The first column of a new year should have an element of good cheer,a hint of levity,so I cannot make the Prime Ministers dreary press conference the core of this piece. At the same time,no responsible political columnist can totally ignore so rare an occurrence as a press conference by Dr Manmohan Singh,so I shall bring it in tangentially. In any case,it relates to the subject I planned to write about before he chose to speak to the media for only the third time in a decade of deep silences. Why did he choose this particular cold winters day? What did he expect to achieve? I do not know.
What I do know is that,if he thought that by giving his government a good report and pronouncing that history would judge him kindly,he might lessen the disenchantment and defeatism that envelops the Congress,he was wrong. The rats of Lutyens Delhi,dear Prime Minister,are already beginning to desert the ship. Among those quietly building bridges with the BJP and Aam Aadmi Party are high officials,low officials,big businessmen and small,high-minded editors,lowly reporters and even socialites and shopkeepers. That is how it always has been in this city that has been ruled by conquerors,kings and more recently by the most powerful democratically elected Dynasty in history.
First,let me give credit to the friend (she knows who she is) who gave me the idea to write a piece on turncoats. It was at the inaugural of a BJP chief minister and behind us sat an array of famously obsequious Congress sycophants. What were they doing at a BJP gathering in which the loudest cheers were for the hated Mr Narendra Modi? These people,who for years have used secularism as their reason for being devotees of the Dynasty and for despising the BJP,had overnight changed their political stripes. Why? For the simple reason that they have noticed that the Congress has virtually conceded defeat. In private conversations and public,senior Congress leaders admit that the only hope they have of stopping Modi is Arvind Kejriwal. When senior leaders start speaking this way,it does not take long for rats and other survivors to get the message.
Could it be because of this that the Prime Minister chose this moment to have a press conference? Has the smell of rotting floorboards and the scurrying of fleeing rats reached the rarefied heights he inhabits? Could that be why he began his press conference by announcing that India was now set for better times? It was not the only deception he tried to effect. He conceded that there had been an economic slowdown but blamed this on global factors.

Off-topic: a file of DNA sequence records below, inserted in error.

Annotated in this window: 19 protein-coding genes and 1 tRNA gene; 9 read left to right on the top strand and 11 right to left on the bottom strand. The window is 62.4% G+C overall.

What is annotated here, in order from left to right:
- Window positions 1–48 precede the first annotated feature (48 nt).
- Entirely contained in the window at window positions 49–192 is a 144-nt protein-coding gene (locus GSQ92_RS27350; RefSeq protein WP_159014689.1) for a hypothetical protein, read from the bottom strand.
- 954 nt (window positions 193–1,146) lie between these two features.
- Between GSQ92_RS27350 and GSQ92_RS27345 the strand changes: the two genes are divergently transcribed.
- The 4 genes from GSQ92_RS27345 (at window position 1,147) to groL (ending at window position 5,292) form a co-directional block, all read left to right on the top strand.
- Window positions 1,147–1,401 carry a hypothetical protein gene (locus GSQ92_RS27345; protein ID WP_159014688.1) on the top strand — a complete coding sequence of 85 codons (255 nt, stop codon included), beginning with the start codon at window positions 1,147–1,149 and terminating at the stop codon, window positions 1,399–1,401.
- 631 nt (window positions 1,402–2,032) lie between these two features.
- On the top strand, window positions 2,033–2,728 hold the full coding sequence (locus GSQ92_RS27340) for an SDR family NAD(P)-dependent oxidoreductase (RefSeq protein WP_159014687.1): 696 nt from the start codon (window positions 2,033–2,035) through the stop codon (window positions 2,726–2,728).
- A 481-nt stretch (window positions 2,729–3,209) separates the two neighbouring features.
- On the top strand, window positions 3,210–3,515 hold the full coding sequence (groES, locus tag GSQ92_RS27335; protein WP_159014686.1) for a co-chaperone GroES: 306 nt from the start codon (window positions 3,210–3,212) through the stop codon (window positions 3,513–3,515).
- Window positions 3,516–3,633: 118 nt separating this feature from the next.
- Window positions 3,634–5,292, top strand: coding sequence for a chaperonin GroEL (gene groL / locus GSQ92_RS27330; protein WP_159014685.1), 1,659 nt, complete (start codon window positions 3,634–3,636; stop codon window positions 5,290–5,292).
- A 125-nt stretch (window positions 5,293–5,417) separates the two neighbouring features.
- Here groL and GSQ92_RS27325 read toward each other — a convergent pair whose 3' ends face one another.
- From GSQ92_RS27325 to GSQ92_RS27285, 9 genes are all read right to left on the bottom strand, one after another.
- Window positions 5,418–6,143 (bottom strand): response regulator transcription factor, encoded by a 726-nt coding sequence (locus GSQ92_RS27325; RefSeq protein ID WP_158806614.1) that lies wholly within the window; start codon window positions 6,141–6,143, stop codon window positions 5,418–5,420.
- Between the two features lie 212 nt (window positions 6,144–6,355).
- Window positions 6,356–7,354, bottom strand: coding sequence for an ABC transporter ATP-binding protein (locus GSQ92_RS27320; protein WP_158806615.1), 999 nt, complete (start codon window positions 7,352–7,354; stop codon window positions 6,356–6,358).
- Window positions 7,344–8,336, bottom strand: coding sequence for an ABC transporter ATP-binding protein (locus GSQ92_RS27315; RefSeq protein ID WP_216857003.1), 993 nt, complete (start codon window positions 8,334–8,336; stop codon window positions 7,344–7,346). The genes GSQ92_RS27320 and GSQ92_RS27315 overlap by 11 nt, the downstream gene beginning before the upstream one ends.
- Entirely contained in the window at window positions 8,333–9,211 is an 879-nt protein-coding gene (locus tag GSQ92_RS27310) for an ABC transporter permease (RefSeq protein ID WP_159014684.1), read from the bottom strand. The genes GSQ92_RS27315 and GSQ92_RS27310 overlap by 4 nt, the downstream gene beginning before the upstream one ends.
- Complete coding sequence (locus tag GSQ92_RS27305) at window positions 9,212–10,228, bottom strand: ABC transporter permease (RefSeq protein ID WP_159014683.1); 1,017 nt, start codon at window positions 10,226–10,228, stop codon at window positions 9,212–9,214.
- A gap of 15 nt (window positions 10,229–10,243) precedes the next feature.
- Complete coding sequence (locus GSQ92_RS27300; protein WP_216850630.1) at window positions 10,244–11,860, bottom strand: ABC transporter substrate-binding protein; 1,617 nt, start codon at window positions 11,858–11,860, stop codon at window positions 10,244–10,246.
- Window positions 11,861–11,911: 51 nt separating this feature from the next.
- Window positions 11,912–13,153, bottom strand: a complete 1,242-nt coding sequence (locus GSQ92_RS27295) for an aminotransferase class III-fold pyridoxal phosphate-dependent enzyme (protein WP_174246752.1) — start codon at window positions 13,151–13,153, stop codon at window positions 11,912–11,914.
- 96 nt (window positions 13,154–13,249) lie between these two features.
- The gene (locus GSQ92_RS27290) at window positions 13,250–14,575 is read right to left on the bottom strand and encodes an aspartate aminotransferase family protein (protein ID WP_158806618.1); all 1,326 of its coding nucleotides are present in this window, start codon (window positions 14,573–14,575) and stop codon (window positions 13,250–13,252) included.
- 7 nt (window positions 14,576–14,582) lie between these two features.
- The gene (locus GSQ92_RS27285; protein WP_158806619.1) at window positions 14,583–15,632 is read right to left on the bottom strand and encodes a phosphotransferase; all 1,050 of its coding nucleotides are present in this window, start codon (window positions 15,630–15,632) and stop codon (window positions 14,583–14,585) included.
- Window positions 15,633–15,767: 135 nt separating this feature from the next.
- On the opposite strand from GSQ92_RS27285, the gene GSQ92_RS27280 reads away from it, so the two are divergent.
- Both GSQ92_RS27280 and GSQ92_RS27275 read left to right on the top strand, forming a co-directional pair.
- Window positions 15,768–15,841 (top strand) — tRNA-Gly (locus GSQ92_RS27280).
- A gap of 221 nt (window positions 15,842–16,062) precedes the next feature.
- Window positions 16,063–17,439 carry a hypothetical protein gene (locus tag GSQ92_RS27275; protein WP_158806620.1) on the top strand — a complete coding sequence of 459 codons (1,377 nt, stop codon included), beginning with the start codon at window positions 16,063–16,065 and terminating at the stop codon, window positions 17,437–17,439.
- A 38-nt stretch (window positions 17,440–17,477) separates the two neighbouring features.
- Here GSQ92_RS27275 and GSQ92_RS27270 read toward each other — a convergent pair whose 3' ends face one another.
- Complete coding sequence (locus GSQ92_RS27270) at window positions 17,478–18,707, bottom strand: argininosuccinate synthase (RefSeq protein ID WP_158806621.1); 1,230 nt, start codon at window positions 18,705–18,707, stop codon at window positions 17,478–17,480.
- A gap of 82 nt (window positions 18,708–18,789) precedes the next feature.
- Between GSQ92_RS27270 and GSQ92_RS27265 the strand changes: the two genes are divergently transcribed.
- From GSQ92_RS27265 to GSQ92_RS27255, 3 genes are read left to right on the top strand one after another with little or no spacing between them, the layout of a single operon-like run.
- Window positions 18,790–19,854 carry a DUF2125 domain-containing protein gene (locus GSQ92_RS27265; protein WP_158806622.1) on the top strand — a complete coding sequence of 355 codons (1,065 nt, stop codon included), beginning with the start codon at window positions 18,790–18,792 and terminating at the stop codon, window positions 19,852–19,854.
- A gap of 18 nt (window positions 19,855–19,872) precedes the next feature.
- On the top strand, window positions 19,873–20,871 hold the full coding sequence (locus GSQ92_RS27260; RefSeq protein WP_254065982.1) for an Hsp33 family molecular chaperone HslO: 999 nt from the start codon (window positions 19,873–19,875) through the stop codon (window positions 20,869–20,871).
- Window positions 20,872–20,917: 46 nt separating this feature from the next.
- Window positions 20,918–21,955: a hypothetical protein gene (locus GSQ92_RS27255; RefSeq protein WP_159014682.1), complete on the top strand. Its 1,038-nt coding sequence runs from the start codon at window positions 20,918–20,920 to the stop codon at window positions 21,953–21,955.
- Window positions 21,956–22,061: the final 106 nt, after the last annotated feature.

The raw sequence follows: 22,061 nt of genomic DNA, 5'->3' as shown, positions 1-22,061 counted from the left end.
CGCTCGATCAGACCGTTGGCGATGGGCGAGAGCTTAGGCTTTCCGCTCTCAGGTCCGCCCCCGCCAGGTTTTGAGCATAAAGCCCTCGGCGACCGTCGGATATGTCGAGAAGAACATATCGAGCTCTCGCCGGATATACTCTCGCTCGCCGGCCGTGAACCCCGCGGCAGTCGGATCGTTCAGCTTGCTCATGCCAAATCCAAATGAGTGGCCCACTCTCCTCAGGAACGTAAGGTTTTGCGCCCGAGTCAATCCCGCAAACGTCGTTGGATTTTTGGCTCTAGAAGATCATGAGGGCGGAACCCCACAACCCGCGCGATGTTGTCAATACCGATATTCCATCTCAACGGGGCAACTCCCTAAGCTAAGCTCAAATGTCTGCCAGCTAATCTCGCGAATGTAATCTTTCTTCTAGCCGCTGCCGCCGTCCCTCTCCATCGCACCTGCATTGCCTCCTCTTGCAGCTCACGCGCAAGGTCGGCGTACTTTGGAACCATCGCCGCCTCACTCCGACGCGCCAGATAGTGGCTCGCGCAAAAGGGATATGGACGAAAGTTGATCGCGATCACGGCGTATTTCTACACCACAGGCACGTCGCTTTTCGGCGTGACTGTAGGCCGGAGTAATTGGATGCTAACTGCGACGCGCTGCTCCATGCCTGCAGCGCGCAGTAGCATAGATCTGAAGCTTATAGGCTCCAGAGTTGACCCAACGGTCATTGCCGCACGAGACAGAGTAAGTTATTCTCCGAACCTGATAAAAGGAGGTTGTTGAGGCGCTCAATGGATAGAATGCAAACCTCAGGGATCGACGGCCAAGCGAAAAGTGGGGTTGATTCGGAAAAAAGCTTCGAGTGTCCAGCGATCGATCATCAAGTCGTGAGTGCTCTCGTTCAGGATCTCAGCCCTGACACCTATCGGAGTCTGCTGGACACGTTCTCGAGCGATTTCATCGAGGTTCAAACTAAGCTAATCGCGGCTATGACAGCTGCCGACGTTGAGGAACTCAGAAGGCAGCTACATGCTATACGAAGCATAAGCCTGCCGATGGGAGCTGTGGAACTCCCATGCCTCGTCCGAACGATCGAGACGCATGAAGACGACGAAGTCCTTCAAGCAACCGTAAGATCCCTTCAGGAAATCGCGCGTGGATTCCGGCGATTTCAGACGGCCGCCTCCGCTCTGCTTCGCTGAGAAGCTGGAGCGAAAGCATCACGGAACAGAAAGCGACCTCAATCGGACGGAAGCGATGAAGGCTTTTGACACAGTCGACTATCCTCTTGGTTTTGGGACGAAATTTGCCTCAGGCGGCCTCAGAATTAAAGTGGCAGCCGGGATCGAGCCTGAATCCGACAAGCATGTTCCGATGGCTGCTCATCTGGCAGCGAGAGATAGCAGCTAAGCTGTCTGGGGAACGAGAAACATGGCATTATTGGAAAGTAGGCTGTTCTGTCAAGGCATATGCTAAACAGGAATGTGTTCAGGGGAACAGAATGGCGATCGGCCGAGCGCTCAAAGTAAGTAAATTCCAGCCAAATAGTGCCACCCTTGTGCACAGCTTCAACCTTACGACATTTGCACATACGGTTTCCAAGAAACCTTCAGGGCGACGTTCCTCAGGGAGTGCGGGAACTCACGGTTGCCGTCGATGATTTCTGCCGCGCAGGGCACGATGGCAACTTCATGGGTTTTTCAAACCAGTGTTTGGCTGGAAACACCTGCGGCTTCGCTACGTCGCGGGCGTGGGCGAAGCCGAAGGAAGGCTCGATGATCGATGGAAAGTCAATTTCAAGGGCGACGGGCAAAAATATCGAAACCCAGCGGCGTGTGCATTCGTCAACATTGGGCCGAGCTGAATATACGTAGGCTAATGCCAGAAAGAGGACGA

Later,in answer to a question,he was a little more truthful and admitted that there had been domestic factors like the slowness with which projects were cleared by the Ministry of Environment,that virtually reinvented the licence raj. What he did not admit was that his environment ministers acted against his wishes because they believed they were acting on the wishes of Sonia and Rahul Gandhi. What he did not admit was that foreign investors fled when they noticed that his government had introduced such things as retrospective taxes and midstream changes in policy.
There were other attempts at deception. He admitted that prices had become uncontrollable in recent months but again refused to blame his policies,choosing instead to blame it on higher consumption patterns in rural India. His government had given rural India a new deal,he said,that had resulted in wages going up and real consumption per capita increasing four times faster.
As a former fan of Dr Manmohan Singh,what saddened me about his press conference was his praise for what had been achieved during his tenure in education and healthcare. Before saying this,he would have done well to visit any government school in a village and compare it with the number of private English medium schools that now compete with it. Before praising his rural health mission,he would have done well to go to any rural government hospital and compare its services with the hundreds of private clinics and hospitals that have burgeoned because public health services remain so abysmal.
The enduring impression for me of his press conference was that the good doctor appears finally to have become a real politician. It is his bad luck that this has happened too late. He has graciously announced that he will not be seeking a third term in office without noticing that this is not really an option since there are very few indications that he can lead his party to victory once more. This is why the sound of scurrying rats is heard so clearly these days in Lutyens Delhi.
Follow Tavleen Singh on Twitter @tavleen_singh
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